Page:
Safaricom is in the process of installing and providing data services to matatus in Kenya. The public service vehicles will provide free WiFi to commuters through Safaricom WiFi modems installed in the vehicles. So far, more than 20 vehicles plying several routes within Nairobi including Rongai, Kayole and BuruBuru have been covered.
The first month of the program will provide the service at no cost to the matatus. Safaricom is conducting a survey in a bid to determine what pricing to charge subsequently. At the moment, the cost is placed
at about KSh. 1,500 per vehicle per month, though Safaricom is expected to clarify the pricing soon.
The move has been well met by matatu crew and commuters. The crew feel that provision of free WiFi gives their matatu a higher street credibility and gets them more commuters compared to competitors.
Already, vehicles that have the service installed on them are being preferred by commuters, especially young, savvy commuters who own data enabled phones.
Safaricom is probably looking at driving smartphone adoption through the move as consumers might opt for the devices after observing them being used in their commute. During announcement of their annual
results, Safaricom said that it had 2.3 million 3G phones on the network of which only 1.2 million are smartphones.The move will also come as a relief to commuters who often spend more than an hour on rush hour commutes.
According to Communication Commission of Kenya (CCK) statistics, Safaricom commands 72.6 percent of mobile data connections. In turn, mobile data subscriptions account for 99 percent of total Internet
connections in the country as of December 2012.
The firm however needs to educate commuters and matatu crew on some of the services that they can use on the Internet connections. A number of the crew were not aware of what other services they can utilise, such as Mixcrate for streaming music. One of the matatus had however connected a Smart TV fitted in the vehicle to the WiFi and was streaming music on the TV.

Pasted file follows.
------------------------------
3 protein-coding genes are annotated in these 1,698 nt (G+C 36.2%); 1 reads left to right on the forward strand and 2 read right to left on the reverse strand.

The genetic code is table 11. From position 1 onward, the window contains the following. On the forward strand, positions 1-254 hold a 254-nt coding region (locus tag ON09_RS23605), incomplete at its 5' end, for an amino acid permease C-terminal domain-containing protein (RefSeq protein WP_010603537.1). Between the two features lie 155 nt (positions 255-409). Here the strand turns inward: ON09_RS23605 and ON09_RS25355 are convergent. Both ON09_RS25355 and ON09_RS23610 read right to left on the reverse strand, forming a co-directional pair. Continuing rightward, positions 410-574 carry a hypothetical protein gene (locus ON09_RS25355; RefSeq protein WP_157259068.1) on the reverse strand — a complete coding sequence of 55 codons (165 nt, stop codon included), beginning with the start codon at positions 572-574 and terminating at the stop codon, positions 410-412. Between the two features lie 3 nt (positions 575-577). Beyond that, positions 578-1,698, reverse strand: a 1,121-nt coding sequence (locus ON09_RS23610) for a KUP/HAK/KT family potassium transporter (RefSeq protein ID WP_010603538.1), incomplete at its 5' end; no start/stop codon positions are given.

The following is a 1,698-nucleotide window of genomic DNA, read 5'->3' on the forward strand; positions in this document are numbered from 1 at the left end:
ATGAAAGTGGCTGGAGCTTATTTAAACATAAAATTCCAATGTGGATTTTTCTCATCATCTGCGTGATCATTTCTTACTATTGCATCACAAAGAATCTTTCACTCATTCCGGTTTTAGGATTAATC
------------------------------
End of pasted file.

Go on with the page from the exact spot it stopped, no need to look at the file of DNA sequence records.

Other issues likely to arise include rising phone thefts especially targeting matatu commuters. A number of city roads such as Haile Selassie avenue are notorious for phone snatching from criminals pretending to be pedestrians. In addition, criminals have also been targeting matatus for hijacking and pick pocketing. On May 1, thugs armed with knives commandeered a route 34 matatus during the day where they asked commuters to leave their phones and wallets when alighting.
So far, there’s little that can be done to recover stolen phones. The process is bureaucratic and heavily relies on police officers who are reported to be unreliable and often demand bribes for recovery of
Safaricom’s provision of services targeting the matatu sector marks the second telecommunications firm to do so after Google’s BebaPay payment card.
Source:CIO East Africa (Nairobi)